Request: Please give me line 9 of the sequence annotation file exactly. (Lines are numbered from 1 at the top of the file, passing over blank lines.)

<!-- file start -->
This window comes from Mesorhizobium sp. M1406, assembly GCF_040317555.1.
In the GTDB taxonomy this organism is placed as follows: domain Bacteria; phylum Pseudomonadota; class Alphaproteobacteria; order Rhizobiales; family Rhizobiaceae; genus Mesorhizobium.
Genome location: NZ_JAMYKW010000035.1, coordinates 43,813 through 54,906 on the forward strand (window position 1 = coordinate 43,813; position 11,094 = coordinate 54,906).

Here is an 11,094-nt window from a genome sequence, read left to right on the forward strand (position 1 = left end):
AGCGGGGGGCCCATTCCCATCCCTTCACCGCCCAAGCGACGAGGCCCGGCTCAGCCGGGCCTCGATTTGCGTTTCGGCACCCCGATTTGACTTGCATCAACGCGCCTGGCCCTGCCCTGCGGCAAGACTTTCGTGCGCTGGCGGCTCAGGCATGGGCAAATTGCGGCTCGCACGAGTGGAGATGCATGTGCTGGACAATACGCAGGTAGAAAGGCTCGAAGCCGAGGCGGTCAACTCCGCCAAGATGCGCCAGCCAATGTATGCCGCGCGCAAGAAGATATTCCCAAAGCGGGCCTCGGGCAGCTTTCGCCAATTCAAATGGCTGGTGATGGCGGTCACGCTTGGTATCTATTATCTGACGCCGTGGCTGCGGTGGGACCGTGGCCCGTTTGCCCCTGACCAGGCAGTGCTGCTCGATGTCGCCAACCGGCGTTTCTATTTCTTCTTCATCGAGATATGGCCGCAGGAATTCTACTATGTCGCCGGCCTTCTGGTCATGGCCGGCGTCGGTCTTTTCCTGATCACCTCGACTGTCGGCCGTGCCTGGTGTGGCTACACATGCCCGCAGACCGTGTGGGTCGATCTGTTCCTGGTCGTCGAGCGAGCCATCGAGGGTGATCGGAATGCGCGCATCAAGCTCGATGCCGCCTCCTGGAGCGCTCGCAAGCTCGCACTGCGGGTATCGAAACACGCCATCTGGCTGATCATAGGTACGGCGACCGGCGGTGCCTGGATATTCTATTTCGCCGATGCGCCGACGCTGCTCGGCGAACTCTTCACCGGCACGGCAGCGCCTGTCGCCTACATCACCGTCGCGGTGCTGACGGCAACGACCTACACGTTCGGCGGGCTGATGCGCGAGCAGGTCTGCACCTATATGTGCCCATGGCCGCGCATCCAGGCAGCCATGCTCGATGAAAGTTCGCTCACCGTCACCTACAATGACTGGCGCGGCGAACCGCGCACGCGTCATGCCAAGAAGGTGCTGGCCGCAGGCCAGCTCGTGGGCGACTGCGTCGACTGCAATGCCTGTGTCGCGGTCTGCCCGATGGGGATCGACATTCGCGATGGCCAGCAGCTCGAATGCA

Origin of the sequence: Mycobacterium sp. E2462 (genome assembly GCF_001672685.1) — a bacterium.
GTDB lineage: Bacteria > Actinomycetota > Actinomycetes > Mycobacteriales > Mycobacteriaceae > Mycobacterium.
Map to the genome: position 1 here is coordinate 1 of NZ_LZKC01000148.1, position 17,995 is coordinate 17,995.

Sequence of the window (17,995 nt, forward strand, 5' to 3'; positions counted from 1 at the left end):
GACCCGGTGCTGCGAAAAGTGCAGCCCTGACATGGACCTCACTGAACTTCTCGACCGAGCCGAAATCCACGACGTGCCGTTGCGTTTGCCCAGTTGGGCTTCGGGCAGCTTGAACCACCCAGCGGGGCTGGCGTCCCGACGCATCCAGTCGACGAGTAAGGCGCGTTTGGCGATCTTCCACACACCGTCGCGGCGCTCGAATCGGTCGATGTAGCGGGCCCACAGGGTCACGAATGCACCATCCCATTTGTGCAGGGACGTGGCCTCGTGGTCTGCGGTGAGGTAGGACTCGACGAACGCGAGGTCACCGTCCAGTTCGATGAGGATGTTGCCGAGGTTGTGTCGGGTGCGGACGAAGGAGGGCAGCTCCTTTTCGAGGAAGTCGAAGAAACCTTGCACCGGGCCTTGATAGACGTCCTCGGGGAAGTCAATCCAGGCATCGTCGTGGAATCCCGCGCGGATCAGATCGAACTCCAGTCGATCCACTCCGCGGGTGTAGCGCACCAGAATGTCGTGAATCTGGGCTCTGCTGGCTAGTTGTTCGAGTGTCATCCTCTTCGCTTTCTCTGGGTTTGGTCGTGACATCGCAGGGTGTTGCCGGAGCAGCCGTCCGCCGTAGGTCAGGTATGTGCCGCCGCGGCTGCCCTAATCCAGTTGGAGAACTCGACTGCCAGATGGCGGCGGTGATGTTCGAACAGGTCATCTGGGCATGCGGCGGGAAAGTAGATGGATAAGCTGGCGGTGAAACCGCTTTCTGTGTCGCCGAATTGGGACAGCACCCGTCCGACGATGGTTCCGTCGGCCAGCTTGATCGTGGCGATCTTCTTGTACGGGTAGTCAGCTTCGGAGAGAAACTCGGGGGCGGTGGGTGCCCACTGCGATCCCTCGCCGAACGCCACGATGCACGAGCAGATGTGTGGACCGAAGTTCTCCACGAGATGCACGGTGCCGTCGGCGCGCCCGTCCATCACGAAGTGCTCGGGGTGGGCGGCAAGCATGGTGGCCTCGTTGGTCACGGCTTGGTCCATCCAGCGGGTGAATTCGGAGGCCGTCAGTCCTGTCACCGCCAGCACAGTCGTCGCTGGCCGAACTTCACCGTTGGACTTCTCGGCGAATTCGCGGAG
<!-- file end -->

Sequence of the window (17,995 nt, forward strand, 5' to 3'; positions counted from 1 at the left end):